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  1. The mis-application of the LNT: These scary messages will make some people refuse CT scans. How do we stop such messages?

    • Mark Miller

      Send your comments to the group via the SARI google-groups email. These comments are very infrequently checked.

  2. what role does the bystander effect lnt model?

    • Mark Miller

      Here’s colleague Noy’s reply:
      Rithidech, Kanokporn via
      Oct 16 (1 day ago)

      to sari-list
      Protective bystander effects can happen. Hence, protective bystander effects (in contrast to deleterious bystander effects) would be against the LNT model.

      Kanokporn Noy Rithidech, Ph.D.
      Professor of Research
      Department of Pathology
      BHS T9
      Stony Brook University
      Stony Brook, NY 11794-8691

      Tel: (631) 444-3446
      Fax: (631) 444-3424


  3. by the way, this other study supports or contradicts the LNT model ?? .I would like to know your answer, thanks

  4. andrew

    who is funding this research and website?

    • Mark Miller

      It’s all volunteer (which explains it’s amataeurish look). It’s hard to maintain your intellectual integrity when you’re beholden to funding sources. Members are professionals that do this on the side, apart from their “day jobs”. Some of their experience/credentials are impressive. They all just want “accurate radiation information” to help guide the misguided fear mongering that seems to surround all things “radiation.

    • Mark Miller

      who is funding this research and website?
      No one. It’s entire voluntary. Membership has nothing to do with member’s employers. We need more funding to do more, but funding generally makes our efforts potentially “tainted” by conflict of interest. We’re feeling our way through, bu growing slowly. Interested in joining us?

  5. Ike Bottema

    Mark have you seen this recent (four month-old) multi-national report that supports the LNT hypothesis?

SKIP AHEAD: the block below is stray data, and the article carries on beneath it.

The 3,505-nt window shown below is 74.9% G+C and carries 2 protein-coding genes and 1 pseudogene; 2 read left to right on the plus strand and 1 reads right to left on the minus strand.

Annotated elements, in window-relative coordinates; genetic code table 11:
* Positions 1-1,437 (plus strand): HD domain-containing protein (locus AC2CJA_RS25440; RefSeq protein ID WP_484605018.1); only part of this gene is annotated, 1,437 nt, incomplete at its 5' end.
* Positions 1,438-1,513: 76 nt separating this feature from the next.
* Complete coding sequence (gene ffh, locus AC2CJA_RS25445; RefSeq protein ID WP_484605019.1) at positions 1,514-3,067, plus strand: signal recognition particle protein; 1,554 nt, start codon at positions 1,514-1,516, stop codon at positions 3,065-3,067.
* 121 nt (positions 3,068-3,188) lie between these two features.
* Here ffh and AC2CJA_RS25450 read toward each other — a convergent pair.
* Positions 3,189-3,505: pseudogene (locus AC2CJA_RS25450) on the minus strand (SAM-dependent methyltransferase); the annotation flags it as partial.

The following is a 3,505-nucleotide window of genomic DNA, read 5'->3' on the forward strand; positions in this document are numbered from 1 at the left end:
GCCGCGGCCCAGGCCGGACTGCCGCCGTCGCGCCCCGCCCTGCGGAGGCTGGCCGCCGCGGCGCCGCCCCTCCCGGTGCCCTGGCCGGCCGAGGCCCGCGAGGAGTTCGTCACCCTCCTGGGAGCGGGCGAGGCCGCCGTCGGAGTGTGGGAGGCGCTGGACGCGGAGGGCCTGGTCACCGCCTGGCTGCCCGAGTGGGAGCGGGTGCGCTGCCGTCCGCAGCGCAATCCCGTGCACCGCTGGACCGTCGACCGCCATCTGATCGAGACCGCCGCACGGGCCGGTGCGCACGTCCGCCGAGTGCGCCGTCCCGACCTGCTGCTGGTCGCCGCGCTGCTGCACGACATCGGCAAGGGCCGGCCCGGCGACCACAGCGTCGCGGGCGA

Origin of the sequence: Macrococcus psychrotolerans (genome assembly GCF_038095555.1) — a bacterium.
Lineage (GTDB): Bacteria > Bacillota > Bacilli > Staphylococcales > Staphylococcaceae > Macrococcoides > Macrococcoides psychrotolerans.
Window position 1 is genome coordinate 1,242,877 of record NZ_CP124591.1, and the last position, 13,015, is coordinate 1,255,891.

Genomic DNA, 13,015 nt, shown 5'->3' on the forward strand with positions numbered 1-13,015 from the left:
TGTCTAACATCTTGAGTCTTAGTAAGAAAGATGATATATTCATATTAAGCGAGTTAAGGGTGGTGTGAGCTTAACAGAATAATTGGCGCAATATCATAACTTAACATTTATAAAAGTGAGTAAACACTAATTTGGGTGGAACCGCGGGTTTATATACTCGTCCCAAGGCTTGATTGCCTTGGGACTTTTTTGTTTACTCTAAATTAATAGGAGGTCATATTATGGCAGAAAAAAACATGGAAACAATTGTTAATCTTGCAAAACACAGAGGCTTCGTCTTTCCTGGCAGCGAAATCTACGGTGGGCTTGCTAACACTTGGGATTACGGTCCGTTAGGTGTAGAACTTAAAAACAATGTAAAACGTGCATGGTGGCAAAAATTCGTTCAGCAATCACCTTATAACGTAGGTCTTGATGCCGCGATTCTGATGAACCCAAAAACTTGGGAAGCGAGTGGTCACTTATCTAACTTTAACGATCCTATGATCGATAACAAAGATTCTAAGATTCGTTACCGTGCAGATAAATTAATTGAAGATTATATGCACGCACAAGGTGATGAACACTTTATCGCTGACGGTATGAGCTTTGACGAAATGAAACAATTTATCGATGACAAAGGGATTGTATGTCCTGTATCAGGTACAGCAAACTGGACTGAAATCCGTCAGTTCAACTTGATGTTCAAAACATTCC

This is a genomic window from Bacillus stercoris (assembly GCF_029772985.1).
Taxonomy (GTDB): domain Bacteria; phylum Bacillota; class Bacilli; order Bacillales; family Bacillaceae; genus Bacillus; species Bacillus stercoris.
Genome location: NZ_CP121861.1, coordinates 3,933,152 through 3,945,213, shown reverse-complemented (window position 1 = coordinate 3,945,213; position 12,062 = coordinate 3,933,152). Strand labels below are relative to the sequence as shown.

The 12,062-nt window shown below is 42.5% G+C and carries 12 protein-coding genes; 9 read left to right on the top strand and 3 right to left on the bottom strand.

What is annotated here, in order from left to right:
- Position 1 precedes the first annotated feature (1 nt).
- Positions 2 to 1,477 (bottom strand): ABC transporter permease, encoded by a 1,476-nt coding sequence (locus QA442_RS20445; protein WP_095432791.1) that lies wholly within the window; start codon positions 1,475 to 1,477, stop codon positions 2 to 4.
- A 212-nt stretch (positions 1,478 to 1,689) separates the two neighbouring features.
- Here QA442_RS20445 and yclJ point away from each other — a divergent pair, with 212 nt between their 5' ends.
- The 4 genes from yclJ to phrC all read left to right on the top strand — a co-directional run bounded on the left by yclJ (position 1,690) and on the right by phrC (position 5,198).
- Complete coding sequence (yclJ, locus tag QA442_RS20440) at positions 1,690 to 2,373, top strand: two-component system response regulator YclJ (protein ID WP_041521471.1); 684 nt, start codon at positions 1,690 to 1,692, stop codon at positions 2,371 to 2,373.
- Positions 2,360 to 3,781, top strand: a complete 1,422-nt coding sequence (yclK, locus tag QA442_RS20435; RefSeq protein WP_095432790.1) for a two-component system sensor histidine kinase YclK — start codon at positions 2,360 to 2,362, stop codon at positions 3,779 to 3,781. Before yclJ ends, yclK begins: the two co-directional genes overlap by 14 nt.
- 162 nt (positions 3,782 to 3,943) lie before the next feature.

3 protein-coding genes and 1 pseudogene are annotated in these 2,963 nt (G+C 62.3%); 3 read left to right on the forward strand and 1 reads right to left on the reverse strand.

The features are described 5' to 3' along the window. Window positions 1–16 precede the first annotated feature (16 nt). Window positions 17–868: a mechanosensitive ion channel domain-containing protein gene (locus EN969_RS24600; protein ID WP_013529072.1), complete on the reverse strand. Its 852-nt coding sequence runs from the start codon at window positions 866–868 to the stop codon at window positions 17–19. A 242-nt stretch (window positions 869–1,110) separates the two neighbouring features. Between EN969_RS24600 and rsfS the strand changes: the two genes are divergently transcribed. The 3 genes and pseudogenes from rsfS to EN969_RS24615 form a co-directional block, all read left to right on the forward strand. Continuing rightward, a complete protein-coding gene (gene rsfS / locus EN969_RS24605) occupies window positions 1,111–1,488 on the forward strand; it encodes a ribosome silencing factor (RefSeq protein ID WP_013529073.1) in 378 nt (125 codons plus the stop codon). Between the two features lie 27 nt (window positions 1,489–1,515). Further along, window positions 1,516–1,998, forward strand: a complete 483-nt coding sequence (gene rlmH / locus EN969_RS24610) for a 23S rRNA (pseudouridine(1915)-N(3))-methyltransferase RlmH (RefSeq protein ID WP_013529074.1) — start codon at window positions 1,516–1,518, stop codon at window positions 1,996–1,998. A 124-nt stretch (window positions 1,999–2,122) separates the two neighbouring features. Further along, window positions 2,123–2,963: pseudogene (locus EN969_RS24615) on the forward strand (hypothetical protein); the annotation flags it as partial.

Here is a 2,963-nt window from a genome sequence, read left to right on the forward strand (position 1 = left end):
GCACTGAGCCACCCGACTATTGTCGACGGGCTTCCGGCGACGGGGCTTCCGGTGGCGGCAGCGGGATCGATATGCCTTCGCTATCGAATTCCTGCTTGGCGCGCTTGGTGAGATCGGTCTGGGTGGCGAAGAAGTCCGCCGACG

There are two outliers but the lower ones do fit the LNT theory. I encountered someone using this study as evidence that LNT is scientifically proven. If you’ve studied this report and responses but do the three responses form a consensus that the study is not proof of LNT validity?

    Ike Bottema

    • Mark Miller

      Here is a concise reply from a colleague:

      This is the same group and the same set of 308,297 subjects covered in the paper by Leuraud et al. (see the list of authors, just rearranged but all 13 are the same). Greg, Jeff S, and I have submitted a paper to Biological Theory critiquing these studies, among all others of similar type, that will be published in a few months – already reviewed, with no calls for revision but reviews are to be edited by the reviewers for publication alongside our paper with our rebuttals to their reviews.

      In it we show that the IARC studies done by these authors, and almost certainly all other authors who arrive at the same conclusion (which is a very large group of studies over the years), make one gigantic conceptual error and several secondary, but also major, conceptual errors – first, they consider the cancer rate at the lowest cumulative dose in their study (the occupational cumulative dose) to be the baseline cancer rate, rather than taking as the baseline that cancer rate which would obtain at zero cumulative dose (an impossible datum to obtain because everyone is exposed to natural background and medical radiation as well as occupational).